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June 13, 2013 – Welcome to Yellowstone

June 13, 2013

After an early morning and a few hours of travel, our group arrived in Bozeman, Montana. From the moment we stepped out of the airport we began observing various geological formations and the beautiful landscape.

As our caravan made its way to Yellowstone National Park, we identified several interesting geological features. Outside of our vehicles we saw the Yellowstone River and beautiful mountains, some with snow still near the peaks. We stopped at a picnic area to view Devil’s Slide, an uplifted rock formation. There we also observed an igneous intrusion called a sill. A sill is formed when magma seeps in between cracks and weak spots in pre-existing rock. The harder igneous rock is more resistant to weathering, so the surrounding rock weathers away leaving a stark feature exposed for all to see.

Besides the geological features, we also observed several different species of wildlife up close and personal. The wildlife included: mule deer, elk, bull snake, marmot, harvester ants, and several species of birds. Many members of our group were also enthralled by the many beautiful species of wildflowers, mosses, and lichens.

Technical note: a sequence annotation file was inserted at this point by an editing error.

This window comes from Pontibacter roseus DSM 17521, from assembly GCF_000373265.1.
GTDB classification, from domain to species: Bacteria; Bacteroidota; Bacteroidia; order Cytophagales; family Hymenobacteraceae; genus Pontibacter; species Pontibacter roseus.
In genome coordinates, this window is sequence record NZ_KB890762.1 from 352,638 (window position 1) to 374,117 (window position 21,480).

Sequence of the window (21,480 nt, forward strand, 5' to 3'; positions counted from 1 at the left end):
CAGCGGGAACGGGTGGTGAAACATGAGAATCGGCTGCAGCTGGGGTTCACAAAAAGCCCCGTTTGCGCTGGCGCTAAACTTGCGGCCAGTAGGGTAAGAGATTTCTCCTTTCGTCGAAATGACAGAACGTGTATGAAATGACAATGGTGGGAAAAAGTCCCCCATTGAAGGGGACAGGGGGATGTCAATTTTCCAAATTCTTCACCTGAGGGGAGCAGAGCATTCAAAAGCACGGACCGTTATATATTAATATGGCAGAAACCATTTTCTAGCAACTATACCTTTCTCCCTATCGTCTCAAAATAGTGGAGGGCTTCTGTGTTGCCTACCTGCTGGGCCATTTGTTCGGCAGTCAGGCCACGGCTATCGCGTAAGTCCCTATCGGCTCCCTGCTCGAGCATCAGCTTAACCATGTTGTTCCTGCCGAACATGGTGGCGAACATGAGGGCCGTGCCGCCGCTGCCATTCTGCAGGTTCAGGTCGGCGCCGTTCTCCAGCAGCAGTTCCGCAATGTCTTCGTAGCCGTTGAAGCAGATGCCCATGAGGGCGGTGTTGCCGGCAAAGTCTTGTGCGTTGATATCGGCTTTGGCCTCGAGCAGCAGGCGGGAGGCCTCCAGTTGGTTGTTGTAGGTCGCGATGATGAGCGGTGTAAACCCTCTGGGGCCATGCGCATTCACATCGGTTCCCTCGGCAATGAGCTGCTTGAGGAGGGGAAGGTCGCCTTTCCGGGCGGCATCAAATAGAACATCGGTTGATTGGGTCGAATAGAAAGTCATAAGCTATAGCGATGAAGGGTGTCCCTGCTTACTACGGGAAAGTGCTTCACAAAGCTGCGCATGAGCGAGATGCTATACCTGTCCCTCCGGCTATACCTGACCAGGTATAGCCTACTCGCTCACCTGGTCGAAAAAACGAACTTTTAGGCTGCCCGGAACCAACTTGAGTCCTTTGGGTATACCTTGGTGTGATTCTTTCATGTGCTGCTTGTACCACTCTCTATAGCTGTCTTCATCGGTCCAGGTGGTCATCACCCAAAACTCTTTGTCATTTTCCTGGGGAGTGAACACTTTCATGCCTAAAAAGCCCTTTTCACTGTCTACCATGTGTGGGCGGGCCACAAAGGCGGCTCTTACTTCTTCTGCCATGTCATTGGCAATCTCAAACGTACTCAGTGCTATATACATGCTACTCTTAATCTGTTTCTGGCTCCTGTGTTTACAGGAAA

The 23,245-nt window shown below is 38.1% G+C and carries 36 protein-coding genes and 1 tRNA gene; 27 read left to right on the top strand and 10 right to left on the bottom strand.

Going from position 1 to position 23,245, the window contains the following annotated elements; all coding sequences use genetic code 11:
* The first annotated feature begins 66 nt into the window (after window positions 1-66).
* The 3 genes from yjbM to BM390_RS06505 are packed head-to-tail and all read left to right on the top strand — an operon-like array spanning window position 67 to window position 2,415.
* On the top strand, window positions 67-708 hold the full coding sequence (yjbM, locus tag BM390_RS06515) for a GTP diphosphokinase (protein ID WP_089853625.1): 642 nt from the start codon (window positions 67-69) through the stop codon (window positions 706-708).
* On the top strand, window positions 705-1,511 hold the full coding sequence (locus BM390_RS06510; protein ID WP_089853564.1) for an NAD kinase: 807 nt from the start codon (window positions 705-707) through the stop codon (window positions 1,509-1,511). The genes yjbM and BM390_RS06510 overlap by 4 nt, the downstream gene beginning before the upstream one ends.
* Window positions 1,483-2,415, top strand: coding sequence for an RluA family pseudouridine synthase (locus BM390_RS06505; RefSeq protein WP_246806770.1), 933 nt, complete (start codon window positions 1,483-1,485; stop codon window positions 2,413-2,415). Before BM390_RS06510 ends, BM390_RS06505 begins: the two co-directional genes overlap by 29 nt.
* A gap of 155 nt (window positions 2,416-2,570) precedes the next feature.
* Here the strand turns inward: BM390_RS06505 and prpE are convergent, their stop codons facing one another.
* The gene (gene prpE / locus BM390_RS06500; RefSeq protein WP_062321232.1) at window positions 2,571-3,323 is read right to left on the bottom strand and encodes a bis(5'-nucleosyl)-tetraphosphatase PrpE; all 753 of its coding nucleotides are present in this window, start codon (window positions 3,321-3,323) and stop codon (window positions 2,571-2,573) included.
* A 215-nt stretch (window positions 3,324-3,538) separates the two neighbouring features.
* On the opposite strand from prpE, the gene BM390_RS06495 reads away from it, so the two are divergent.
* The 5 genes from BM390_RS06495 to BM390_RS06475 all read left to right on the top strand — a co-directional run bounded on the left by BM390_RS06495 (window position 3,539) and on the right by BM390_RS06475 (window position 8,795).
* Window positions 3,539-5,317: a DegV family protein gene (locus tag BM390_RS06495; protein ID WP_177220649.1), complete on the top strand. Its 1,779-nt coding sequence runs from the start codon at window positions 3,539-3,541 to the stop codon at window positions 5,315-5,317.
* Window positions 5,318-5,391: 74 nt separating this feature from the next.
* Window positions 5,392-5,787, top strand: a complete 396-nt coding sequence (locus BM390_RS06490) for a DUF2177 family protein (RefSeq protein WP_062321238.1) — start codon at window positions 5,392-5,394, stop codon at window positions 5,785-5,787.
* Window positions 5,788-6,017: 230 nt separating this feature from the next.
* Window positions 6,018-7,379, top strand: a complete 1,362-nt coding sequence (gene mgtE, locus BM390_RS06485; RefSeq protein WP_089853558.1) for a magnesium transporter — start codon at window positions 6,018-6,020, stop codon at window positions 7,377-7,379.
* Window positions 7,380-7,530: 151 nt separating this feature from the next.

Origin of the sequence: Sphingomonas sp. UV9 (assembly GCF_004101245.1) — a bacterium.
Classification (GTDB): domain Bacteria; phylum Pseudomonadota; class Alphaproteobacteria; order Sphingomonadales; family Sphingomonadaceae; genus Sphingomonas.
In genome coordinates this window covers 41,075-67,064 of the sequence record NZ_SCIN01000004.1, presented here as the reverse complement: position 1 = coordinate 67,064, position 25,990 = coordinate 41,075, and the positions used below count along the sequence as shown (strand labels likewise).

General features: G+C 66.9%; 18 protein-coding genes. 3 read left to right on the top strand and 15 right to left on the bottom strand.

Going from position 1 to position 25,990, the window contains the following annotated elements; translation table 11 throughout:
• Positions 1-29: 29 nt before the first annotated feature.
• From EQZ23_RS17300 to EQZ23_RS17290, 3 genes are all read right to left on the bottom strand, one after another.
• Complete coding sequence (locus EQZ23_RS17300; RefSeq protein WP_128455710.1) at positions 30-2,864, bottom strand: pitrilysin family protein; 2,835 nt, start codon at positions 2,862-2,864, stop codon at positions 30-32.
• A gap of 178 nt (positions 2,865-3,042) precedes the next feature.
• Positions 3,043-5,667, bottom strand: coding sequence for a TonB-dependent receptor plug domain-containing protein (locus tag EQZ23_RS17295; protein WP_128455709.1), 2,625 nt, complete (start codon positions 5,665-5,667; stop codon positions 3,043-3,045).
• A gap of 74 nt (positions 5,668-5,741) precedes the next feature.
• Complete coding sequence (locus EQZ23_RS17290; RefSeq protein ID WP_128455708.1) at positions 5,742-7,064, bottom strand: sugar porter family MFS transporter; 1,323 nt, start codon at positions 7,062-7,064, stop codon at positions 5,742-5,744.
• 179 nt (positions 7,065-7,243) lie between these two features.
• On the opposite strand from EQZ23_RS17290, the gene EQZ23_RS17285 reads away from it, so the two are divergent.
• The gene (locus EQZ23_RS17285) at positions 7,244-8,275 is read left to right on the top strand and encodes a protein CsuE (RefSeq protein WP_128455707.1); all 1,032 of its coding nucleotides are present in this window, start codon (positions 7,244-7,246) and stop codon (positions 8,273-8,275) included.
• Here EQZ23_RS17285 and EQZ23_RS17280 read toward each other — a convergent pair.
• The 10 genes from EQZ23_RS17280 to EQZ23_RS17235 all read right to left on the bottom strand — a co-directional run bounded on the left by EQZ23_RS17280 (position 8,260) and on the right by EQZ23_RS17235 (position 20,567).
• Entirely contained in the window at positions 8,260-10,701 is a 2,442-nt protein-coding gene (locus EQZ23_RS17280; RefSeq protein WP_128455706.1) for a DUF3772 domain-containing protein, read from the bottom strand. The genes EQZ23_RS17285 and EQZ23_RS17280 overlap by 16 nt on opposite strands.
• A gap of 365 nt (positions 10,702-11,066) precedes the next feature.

One of the most meaningful moments was when we entered the park through Roosevelt Arch. We stood for a moment and reflected on Roosevelt’s forward thinking. Although being green is trendy now, Roosevelt was passionate about conservation when he laid the cornerstone of the arch in 1903. As we travel throughout the park, we will all be thinking about how to instill an appreciation of our natural heritage in students for future generations.


2 Comments leave one →
  1. June 14, 2013 4:40 pm

    Endowing our children: consult Rachel Carson’s A Sense of Wonder….
    Thank you
    Alan R. Sharett, Esq.
    ABA Vice Chair, Editor
    Environment, Energy & Resources Law
    Science & Technology Law

  2. June 17, 2013 11:57 am

    I am thrilled by your Yellowstone accounts. Visiting Yellowstone has been an experience of remembered “wonder.” I have written about Teddy Roosevelt and his wonderful appreciation of our natural treasures.
    Alan R. Sharett

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